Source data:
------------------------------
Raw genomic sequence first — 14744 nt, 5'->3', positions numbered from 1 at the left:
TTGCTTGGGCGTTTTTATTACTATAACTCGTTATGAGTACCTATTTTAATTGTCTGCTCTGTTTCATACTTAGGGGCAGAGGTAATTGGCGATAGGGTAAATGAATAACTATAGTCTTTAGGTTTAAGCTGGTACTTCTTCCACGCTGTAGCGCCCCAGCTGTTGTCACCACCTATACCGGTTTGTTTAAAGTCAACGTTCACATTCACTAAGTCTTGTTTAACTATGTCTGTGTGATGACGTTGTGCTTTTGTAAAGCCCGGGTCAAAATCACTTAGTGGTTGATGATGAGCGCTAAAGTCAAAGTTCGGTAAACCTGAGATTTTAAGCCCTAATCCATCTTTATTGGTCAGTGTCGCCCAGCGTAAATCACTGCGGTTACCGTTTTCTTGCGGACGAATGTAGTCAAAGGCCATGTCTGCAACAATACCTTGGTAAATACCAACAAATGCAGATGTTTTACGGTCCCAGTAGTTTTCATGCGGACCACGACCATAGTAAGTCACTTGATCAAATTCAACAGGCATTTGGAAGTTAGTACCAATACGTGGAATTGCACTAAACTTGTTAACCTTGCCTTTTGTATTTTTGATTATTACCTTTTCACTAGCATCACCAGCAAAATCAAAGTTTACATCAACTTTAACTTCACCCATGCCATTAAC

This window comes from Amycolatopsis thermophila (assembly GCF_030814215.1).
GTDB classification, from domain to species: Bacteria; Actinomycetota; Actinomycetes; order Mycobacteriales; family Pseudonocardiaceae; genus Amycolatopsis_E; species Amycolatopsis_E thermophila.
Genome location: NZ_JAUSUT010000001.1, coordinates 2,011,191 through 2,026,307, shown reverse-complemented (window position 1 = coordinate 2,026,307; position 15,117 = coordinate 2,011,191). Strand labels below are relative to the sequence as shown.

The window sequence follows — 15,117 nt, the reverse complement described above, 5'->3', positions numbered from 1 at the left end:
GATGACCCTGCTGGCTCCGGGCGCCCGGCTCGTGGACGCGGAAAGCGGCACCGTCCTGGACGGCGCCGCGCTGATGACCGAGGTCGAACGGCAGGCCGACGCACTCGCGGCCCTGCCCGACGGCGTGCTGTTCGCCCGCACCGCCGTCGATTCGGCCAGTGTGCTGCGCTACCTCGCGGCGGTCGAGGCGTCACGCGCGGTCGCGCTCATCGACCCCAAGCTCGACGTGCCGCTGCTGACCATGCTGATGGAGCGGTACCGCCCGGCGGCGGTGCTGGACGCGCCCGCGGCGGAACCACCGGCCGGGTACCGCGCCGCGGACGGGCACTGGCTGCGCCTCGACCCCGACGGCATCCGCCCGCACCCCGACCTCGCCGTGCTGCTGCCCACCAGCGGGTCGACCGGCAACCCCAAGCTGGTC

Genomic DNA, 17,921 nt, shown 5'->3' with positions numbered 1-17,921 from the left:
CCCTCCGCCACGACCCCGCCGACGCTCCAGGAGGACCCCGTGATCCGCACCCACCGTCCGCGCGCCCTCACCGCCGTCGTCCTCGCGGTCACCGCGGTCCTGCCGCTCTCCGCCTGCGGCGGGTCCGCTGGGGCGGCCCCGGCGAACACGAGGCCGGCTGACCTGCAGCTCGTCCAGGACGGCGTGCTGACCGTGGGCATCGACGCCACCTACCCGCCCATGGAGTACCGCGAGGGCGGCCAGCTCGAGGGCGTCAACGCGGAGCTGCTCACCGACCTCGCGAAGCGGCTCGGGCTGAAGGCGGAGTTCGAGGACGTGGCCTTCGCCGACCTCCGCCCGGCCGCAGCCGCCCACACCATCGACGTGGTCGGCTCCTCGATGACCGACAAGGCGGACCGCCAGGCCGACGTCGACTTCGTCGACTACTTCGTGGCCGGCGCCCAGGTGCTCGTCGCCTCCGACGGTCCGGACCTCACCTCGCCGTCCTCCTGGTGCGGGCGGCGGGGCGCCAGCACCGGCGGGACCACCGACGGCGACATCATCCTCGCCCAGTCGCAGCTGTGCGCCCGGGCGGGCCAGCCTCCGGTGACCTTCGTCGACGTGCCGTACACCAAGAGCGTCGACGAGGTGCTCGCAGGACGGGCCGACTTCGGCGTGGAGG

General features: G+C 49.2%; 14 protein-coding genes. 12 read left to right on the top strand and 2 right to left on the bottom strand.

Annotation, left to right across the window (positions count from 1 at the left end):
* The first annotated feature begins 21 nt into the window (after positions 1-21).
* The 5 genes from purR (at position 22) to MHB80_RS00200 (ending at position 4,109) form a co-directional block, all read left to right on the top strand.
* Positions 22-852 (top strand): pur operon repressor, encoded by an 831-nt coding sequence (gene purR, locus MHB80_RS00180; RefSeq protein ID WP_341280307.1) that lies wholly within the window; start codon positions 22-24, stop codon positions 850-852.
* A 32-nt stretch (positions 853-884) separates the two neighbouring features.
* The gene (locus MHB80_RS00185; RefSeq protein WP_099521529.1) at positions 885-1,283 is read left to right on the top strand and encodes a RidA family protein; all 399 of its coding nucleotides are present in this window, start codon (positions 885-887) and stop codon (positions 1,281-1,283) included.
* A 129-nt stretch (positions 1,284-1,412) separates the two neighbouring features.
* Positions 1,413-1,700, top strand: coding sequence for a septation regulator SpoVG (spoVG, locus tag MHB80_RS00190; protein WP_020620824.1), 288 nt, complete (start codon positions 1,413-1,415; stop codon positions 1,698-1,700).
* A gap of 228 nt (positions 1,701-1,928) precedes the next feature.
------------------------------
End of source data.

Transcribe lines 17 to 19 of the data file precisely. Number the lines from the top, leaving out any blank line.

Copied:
* A 129-nt stretch (positions 1,284-1,412) separates the two neighbouring features.
* Positions 1,413-1,700, top strand: coding sequence for a septation regulator SpoVG (spoVG, locus tag MHB80_RS00190; protein WP_020620824.1), 288 nt, complete (start codon positions 1,413-1,415; stop codon positions 1,698-1,700).
* A gap of 228 nt (positions 1,701-1,928) precedes the next feature.